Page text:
Juan Pierre is looking like the odd man out in the Dodgers' outfield, as he has been outplayed by Andre Ethier and Matt Kemp, who are likely to play on the corners, flanking center fielder Andruw Jones. Esteban Loaiza appears to have beaten out a rejuvenated Chan Ho Park to be the Dodgers' fifth starter. San Francisco is willing to trade left-handed reliever Steve Kline and outfielder Dave Roberts for prospects in order to open up roster spots for young players. Among the out-of-options players on the trading block in the final days of spring training are Rockies reliever Ramon Ramirez and outfielder Cory Sullivan, and D'backs' relievers Brandon Medders and Dustin Nippert. The Padres have a four-man battle going for the fifth starter's spot, between Wil Ledezma, Justin Germano, Shawn Estes, and Glendon Rusch. Whoever wins is likely just keeping the seat warm until May, when Mark Prior should be recovered from shoulder problems and cleared to pitch. Former Giants, Cubs, and Nats pitcher Jerome Williams has been unable to even land a minor-league contract this spring and will likely have to go the independent league route.
AL Rumors and Rumblings: The Yankees recently kicked the tires on Oakland pitchers Rich Harden and Joe Blanton, but decided instead that they are satisfied with their starting rotation of Chien-Ming Wang, Andy Pettitte, Philip Hughes, Ian Kennedy, and Mike Mussina to abandon pursuit, while also deciding to leave Joba Chamberlain in the bullpen. The Yankees don't have a reliable left-handed reliever, though, and have their eyes on Pittsburgh's Damaso Marte, as well as the Rockies' Fuentes. Boston is willing to trade lefty Craig Breslow and right-handers Bryan Corey and Kyle Snyder, as all are out of minor-league options. The Red Sox asked Bartolo Colon to lose 20 pounds when they reassigned him to their minor league camp this past week, because they feel the extra weight is having an effect on his pitching mechanics. The Orioles continue to look for their starting shortstop beyond their own camp, and are talking to the Nationals about disgruntled infielder Felipe Lopez. The Orioles' two in-camp candidates are Luis Herandez and Brandon Fahey. The Orioles' fifth starter is coming down to either Matt Albers or Brian Burres. The Rays are likely to send top third base prospect Evan Longoria to the minor leagues, in order to keep his arbitration and free agency clocks from starting. If that's the case, Willy Aybar would be the Rays' Opening Day third baseman. Add the Rays to the list of teams with interest in trading for Red Sox outfielder Coco Crisp.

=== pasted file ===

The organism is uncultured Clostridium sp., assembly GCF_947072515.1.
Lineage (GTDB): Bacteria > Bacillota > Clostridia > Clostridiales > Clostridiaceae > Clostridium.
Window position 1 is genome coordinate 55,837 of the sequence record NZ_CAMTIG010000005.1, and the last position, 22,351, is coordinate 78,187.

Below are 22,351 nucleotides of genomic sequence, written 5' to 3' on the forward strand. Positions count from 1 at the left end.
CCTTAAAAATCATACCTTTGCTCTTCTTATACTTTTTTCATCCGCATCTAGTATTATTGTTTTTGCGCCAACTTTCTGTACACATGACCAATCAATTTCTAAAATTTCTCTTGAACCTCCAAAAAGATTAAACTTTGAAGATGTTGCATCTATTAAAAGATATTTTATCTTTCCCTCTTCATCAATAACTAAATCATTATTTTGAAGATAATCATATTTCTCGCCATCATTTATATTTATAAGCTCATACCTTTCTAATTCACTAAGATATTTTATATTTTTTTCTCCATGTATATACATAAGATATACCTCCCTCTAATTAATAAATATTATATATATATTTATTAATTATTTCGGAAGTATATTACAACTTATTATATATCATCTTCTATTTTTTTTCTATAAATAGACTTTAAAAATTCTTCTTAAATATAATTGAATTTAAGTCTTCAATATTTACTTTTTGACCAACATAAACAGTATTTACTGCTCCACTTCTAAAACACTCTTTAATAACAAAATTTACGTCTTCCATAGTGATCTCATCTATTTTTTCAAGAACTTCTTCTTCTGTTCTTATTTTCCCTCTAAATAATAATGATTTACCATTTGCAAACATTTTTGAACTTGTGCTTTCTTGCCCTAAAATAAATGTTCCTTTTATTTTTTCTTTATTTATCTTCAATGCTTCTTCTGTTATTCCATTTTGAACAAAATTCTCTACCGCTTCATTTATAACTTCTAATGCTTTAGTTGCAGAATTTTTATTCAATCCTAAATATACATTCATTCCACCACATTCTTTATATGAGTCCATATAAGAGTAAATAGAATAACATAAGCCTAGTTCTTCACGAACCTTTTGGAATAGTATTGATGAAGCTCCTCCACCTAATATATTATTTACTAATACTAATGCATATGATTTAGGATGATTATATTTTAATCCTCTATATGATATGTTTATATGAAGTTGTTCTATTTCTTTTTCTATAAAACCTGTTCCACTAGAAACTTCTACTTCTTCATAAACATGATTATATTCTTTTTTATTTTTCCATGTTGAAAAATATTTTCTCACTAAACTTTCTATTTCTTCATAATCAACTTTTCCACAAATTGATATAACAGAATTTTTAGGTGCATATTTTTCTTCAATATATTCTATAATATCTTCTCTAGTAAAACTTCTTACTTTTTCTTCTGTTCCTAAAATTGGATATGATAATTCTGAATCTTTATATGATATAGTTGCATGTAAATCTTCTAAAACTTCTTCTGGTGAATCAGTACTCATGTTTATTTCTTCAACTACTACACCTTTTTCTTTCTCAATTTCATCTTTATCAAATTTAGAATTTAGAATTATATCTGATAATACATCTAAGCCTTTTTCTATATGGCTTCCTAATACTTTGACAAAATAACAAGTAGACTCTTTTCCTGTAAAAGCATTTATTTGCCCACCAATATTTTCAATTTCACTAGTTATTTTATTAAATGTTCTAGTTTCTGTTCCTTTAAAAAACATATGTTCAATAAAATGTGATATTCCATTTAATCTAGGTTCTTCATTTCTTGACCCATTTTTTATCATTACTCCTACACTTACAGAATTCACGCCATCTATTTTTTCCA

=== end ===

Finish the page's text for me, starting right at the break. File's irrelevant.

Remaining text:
In addition to their own pursuit of Fuentes, the Tigers are also looking at the Cubs' Michael Wuertz, and Blaine Boyer, Chris Resop, Royce Ring, and Tyler Yates of the Braves as trade possibilities, as GM Dave Dombrowski trolls for relief help. Left-hander Jeremy Sowers' star has dimmed in the Cleveland organization, but the Astros, Phillies, and Cardinals all have interest in trading for him. That the White Sox placed infielder Juan Uribe on recallable waivers this past week seems to be an indication they are comfortable going with Cuban rookie Alexei Ramirez at second base. The White Sox appear headed toward naming Joe Crede as their Opening Day third baseman, and sending Josh Fields back to Triple-A Charlotte. Among the players out of options and on the block for the Mariners are right-hander Cha Seung Baek, utilityman Mike Morse, and outfielder Charlton Jimerson.